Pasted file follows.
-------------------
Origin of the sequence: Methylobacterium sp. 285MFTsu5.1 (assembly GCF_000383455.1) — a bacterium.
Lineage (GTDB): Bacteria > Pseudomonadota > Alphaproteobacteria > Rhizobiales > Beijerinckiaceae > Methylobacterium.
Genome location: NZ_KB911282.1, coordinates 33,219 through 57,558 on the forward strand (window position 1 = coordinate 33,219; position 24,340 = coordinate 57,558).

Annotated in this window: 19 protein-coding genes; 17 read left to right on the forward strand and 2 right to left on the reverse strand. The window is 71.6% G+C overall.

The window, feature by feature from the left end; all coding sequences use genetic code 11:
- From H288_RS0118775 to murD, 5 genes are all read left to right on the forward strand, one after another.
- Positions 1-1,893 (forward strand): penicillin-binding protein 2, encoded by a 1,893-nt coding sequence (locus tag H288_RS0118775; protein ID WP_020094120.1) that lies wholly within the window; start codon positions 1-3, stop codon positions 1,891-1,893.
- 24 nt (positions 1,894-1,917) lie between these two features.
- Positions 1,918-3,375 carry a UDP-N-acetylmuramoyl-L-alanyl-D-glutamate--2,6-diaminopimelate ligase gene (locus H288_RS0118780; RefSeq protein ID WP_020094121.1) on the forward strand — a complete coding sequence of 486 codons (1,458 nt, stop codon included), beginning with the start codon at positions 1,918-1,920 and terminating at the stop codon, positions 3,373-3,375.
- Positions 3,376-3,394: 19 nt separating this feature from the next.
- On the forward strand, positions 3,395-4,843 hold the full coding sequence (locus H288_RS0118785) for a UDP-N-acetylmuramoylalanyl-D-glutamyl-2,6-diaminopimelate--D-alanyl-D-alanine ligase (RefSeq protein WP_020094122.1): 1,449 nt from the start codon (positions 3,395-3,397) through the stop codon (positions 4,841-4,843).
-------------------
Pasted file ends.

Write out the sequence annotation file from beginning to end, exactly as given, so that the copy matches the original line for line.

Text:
Origin of the sequence: Methylobacterium sp. 285MFTsu5.1 (assembly GCF_000383455.1) — a bacterium.
Lineage (GTDB): Bacteria > Pseudomonadota > Alphaproteobacteria > Rhizobiales > Beijerinckiaceae > Methylobacterium.
Genome location: NZ_KB911282.1, coordinates 33,219 through 57,558 on the forward strand (window position 1 = coordinate 33,219; position 24,340 = coordinate 57,558).

Annotated in this window: 19 protein-coding genes; 17 read left to right on the forward strand and 2 right to left on the reverse strand. The window is 71.6% G+C overall.

The window, feature by feature from the left end; all coding sequences use genetic code 11:
- From H288_RS0118775 to murD, 5 genes are all read left to right on the forward strand, one after another.
- Positions 1-1,893 (forward strand): penicillin-binding protein 2, encoded by a 1,893-nt coding sequence (locus tag H288_RS0118775; protein ID WP_020094120.1) that lies wholly within the window; start codon positions 1-3, stop codon positions 1,891-1,893.
- 24 nt (positions 1,894-1,917) lie between these two features.
- Positions 1,918-3,375 carry a UDP-N-acetylmuramoyl-L-alanyl-D-glutamate--2,6-diaminopimelate ligase gene (locus H288_RS0118780; RefSeq protein ID WP_020094121.1) on the forward strand — a complete coding sequence of 486 codons (1,458 nt, stop codon included), beginning with the start codon at positions 1,918-1,920 and terminating at the stop codon, positions 3,373-3,375.
- Positions 3,376-3,394: 19 nt separating this feature from the next.
- On the forward strand, positions 3,395-4,843 hold the full coding sequence (locus H288_RS0118785) for a UDP-N-acetylmuramoylalanyl-D-glutamyl-2,6-diaminopimelate--D-alanyl-D-alanine ligase (RefSeq protein WP_020094122.1): 1,449 nt from the start codon (positions 3,395-3,397) through the stop codon (positions 4,841-4,843).